Palliative Care

A life-changing or serious illness can alter your quality of life. When you have a serious illness, the support of your medical team, family and friends makes a difference. This is where palliative care helps.

You might think palliative care is only for people with a terminal illness, but that's not entirely true. Any person diagnosed with a chronic, serious illness can benefit from palliative care to improve their quality of life. Supportive palliative care starts from day one.

The focal point of palliative care is to provide better holistic symptoms management, pain, stress and symptom management for as long as your illness lasts, in coordination of ongoing concurrent treatment or if prognosis is six months or less (hospice care).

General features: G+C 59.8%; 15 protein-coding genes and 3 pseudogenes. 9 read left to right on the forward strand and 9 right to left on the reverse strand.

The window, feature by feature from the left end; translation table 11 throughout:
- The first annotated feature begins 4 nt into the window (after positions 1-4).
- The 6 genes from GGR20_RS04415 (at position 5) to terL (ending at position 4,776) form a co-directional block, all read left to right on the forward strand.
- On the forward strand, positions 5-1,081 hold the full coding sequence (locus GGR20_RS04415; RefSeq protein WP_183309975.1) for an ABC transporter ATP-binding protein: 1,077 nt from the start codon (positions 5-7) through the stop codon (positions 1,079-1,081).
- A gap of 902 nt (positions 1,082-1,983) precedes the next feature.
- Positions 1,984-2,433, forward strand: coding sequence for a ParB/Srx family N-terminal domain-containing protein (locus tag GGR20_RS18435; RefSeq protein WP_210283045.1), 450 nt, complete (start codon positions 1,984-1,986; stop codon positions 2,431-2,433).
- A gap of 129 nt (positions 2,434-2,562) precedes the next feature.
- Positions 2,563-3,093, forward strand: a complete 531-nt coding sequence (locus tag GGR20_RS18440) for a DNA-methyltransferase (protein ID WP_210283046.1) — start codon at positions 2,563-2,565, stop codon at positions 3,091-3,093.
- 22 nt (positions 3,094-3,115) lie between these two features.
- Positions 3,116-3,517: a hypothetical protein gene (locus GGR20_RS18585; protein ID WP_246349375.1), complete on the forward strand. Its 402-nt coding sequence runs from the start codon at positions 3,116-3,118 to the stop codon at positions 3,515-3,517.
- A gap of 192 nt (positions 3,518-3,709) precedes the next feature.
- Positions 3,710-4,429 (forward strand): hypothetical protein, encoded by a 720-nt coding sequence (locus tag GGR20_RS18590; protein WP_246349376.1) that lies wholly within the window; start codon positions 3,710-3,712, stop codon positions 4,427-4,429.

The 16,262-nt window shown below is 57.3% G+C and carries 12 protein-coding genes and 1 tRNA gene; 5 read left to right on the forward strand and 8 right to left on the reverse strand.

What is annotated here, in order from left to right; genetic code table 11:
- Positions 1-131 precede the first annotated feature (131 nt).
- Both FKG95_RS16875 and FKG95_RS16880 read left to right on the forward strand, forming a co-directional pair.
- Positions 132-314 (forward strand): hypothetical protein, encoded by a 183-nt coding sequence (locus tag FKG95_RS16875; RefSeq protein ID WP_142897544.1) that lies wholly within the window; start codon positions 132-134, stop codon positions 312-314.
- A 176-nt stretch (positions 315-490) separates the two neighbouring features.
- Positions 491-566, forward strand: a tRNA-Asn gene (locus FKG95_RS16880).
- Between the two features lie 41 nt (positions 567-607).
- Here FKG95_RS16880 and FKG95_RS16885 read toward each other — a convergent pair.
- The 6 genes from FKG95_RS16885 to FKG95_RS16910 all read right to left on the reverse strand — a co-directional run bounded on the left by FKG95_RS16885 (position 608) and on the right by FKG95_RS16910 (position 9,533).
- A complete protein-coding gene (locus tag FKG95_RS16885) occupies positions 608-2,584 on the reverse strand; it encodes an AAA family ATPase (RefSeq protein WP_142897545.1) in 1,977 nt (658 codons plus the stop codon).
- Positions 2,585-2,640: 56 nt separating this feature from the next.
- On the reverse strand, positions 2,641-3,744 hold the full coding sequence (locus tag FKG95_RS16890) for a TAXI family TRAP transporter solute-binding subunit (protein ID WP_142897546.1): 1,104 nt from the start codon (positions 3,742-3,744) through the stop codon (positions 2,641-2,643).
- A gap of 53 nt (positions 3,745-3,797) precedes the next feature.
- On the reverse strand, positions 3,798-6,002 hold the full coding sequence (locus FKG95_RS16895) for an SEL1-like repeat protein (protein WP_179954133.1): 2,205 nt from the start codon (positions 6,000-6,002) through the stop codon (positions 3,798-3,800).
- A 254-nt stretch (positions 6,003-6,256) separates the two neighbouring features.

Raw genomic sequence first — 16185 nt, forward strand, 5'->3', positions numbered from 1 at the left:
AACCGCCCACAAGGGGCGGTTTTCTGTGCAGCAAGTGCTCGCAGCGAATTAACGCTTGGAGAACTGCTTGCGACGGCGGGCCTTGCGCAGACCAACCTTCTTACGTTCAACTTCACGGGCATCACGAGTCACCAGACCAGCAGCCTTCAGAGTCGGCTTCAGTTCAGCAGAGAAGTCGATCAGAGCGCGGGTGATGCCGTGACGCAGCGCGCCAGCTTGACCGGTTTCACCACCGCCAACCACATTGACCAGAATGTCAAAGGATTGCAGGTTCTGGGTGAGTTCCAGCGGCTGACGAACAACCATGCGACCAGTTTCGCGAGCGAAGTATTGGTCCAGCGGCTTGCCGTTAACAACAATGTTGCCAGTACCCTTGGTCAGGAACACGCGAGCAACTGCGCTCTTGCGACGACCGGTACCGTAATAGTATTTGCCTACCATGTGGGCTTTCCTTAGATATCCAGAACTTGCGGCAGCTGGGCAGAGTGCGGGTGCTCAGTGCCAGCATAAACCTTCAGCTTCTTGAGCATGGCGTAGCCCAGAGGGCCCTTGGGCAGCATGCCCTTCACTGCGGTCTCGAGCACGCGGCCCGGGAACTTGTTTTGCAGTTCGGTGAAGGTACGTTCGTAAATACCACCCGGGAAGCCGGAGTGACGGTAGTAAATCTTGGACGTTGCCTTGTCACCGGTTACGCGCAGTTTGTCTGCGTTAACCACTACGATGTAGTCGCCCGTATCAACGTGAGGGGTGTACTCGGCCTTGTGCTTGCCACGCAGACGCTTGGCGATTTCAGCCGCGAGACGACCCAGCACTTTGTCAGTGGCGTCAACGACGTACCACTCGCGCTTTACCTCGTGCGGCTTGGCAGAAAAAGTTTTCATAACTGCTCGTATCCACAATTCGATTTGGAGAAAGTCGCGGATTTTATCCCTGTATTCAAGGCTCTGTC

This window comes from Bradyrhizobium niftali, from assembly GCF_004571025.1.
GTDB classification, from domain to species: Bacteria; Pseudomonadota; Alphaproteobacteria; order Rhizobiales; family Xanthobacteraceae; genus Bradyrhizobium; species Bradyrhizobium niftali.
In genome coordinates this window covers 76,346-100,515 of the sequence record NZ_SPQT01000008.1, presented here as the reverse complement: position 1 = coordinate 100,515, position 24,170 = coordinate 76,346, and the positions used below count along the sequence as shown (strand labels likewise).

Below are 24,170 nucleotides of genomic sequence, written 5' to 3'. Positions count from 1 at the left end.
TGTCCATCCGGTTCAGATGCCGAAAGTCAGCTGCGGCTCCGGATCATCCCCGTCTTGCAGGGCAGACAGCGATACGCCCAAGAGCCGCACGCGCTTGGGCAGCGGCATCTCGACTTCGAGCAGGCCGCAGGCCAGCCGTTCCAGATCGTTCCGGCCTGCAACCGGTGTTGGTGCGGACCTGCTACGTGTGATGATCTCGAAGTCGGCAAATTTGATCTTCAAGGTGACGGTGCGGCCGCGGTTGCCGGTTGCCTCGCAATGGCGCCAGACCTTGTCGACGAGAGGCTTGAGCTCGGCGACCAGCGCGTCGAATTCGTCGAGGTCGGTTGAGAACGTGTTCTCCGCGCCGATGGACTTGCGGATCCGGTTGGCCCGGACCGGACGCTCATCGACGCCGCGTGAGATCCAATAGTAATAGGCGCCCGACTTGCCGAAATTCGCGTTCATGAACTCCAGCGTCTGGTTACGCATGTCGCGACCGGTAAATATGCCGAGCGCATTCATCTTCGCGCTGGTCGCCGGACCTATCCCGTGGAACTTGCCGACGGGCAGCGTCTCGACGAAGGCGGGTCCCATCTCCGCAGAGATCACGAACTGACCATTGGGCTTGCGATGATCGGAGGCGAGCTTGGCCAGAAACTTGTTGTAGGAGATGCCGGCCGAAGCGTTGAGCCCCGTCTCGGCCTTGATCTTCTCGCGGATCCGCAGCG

What is Palliative Care?

Palliative care is patient-centered and family-focused. It is provided by a team of palliative care doctors, nurses, social workers and others who work together with a patient's other doctors to provide an extra layer of support. (Center to Advance Palliative Care)

Palliative care is more than simply managing your medical needs – it is a way to live life. It's providing compassion and quality care to you and your family members.

Watch the "You are a Bridge" video

Are There Different Kinds of Palliative Care?

Yes. There are two types: supportive palliative care and hospice.

  • Supportive

    Supportive palliative care focuses more on pain and comfort level, while at the same time allowing other disease interventions, such as attempts at cure or remission.